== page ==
In the past few years in London and surrounding counties, we have experienced an increase in calls concerning dampness to internal chimney breasts.
Chimney stacks are open to the elements and should the chimney stack not be correctly maintained, defects like damp can occur. The main causes of damp in chimneys are rain, condensation or salt contamination.
Salt contamination especially in older chimney breasts is a common problem and is usually a result of fossil fuels like coal being burnt in the fire place. Because coal comes from the ground it can contain salt minerals like nitrates, chlorides, sulphates etc. When the coal is burnt these salts manifest themselves in the brickwork of the fireplace. Over a period of time and especially if the fireplace is no longer used as such the salts can migrate from the brickwork and settle in the wall plaster. These salts then become what is technically known as hygroscopic, which means that they can attract and hold atmospheric moisture from the surrounding environment.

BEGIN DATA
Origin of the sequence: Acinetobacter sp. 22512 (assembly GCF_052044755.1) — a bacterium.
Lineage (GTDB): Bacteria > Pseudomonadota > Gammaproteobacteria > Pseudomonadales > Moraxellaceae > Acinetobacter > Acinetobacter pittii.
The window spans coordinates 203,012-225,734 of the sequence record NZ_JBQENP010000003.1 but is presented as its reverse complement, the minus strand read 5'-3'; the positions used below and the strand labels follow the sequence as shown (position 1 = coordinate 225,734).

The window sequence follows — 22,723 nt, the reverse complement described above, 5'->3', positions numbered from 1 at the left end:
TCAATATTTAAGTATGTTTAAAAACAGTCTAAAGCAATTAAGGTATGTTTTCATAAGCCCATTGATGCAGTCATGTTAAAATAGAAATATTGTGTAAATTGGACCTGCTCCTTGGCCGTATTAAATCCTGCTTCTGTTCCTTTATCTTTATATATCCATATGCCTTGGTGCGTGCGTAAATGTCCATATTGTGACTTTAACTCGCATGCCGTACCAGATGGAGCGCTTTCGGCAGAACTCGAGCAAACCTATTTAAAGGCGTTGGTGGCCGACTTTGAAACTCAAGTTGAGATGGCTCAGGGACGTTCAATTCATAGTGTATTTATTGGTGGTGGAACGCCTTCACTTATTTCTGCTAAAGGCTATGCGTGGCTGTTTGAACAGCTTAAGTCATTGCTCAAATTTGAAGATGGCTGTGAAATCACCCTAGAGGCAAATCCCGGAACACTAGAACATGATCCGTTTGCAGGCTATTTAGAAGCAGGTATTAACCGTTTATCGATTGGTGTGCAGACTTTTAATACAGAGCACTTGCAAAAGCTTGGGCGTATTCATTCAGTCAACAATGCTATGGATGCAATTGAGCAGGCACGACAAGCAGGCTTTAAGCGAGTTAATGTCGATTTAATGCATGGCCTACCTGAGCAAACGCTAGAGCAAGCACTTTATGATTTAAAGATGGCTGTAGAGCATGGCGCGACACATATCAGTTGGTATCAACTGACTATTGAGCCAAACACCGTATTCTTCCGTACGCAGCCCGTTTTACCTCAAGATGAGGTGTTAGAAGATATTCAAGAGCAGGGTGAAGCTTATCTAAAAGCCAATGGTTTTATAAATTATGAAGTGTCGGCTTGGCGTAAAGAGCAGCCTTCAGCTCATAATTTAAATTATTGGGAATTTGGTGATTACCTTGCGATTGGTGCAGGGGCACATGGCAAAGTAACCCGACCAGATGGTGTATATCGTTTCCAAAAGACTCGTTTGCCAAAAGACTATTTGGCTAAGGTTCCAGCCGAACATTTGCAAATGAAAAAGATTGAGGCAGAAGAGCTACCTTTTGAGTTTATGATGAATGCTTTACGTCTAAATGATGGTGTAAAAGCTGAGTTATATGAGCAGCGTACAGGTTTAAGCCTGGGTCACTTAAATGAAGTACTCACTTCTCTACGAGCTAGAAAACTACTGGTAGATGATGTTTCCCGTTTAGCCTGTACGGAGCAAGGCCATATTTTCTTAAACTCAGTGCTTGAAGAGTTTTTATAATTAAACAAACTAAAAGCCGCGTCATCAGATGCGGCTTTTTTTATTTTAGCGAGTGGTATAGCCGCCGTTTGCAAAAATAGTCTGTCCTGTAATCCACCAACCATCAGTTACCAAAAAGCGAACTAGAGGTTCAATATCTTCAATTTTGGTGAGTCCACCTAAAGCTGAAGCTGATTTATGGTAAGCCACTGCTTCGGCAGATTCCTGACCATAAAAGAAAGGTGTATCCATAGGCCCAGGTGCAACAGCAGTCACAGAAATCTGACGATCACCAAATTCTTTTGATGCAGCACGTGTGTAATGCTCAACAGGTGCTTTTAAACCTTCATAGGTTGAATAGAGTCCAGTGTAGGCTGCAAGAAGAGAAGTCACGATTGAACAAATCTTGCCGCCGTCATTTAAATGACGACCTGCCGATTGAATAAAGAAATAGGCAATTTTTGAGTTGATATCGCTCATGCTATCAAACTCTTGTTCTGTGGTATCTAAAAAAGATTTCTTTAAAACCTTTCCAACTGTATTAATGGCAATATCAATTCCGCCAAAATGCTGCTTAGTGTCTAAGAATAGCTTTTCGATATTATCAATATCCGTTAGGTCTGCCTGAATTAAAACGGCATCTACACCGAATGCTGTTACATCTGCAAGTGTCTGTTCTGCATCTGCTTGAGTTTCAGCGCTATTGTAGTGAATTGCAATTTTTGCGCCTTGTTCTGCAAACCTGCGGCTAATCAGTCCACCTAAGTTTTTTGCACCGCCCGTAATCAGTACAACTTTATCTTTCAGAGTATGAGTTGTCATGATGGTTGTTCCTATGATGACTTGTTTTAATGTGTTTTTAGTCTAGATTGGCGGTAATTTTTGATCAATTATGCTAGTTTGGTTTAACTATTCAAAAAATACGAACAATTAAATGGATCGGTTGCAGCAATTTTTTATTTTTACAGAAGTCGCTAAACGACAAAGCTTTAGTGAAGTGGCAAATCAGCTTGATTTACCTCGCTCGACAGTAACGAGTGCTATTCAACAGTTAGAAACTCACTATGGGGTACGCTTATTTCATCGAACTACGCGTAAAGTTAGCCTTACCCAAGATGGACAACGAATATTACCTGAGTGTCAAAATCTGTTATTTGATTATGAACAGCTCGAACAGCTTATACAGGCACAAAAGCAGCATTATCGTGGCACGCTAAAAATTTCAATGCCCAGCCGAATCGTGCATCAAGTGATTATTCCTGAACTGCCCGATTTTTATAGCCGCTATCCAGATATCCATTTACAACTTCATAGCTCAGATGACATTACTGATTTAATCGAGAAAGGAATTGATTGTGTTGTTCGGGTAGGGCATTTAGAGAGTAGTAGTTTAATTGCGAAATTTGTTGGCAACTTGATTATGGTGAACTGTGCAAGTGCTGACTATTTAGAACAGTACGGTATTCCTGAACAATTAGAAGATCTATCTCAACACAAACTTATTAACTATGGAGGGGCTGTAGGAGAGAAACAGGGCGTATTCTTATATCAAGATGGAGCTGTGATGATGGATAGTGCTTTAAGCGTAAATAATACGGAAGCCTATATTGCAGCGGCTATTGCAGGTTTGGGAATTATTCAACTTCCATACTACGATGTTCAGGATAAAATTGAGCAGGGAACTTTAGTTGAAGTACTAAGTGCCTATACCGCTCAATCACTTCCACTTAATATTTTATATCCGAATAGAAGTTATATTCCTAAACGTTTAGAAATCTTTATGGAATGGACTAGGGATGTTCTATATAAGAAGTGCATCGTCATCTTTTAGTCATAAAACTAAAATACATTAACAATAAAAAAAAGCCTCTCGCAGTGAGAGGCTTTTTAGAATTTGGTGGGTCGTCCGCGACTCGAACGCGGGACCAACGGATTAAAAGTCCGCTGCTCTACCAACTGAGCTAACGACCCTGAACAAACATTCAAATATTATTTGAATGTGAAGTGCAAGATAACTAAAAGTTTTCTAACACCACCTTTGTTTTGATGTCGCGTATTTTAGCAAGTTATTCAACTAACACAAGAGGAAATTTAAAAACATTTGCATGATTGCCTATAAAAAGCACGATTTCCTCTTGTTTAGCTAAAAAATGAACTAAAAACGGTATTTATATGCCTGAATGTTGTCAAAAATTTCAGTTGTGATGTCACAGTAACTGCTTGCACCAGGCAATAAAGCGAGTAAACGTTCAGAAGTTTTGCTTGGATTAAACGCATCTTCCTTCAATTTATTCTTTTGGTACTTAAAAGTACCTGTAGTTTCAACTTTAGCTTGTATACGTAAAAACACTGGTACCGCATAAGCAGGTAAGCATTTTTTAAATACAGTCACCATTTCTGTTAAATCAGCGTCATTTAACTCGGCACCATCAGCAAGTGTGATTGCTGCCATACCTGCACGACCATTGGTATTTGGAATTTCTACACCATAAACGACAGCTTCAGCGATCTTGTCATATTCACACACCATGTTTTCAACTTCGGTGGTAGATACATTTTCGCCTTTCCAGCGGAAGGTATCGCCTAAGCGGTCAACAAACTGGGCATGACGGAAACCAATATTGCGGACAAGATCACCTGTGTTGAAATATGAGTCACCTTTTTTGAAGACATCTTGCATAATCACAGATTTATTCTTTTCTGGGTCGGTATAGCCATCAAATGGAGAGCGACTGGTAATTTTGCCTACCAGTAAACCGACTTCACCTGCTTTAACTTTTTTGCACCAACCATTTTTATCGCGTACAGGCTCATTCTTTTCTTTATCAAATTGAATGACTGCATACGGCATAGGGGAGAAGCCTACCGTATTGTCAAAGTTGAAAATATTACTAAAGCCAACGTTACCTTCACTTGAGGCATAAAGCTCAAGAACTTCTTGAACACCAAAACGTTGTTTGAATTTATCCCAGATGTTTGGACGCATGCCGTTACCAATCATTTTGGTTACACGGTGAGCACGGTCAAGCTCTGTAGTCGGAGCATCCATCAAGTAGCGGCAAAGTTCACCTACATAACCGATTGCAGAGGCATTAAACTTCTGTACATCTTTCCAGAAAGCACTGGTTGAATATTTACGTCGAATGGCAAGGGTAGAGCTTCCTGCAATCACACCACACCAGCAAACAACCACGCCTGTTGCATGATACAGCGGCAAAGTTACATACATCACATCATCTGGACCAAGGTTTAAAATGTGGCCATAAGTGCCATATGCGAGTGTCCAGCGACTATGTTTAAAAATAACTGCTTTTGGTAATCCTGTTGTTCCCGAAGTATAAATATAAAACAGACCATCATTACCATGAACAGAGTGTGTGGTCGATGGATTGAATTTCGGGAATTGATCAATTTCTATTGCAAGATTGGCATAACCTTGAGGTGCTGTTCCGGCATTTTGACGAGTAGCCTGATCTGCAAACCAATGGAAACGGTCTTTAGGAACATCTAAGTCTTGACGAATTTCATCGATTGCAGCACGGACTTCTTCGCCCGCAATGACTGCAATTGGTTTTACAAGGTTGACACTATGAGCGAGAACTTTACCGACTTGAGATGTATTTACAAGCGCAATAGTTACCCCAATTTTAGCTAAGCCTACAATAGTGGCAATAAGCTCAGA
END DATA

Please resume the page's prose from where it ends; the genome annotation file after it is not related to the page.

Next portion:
This is why damp patches associated with salt contamination are often worse when the weather is wet.
However, dampness may also be occurring due to defective flashings to the base of the chimney stack, mortar pointing and or the mortar flaunching which have become cracked and defective or chimney pots which may be open to the elements. Repairs can be carried out to rectify these issues.
If the chimney is left open to the elements, rain can enter down the flue chambers and cause water ingress and dampness. Therefore, chimney pots should be capped off with the appropriate terminals whether the chimney stack is in use or not which will prevent water entering down the flue chambers and allow for the adequate ventilation. If the chimney stack is no longer in use, then the stack should be sealed with mortar or coping stones, removed or taken down to below the roof level.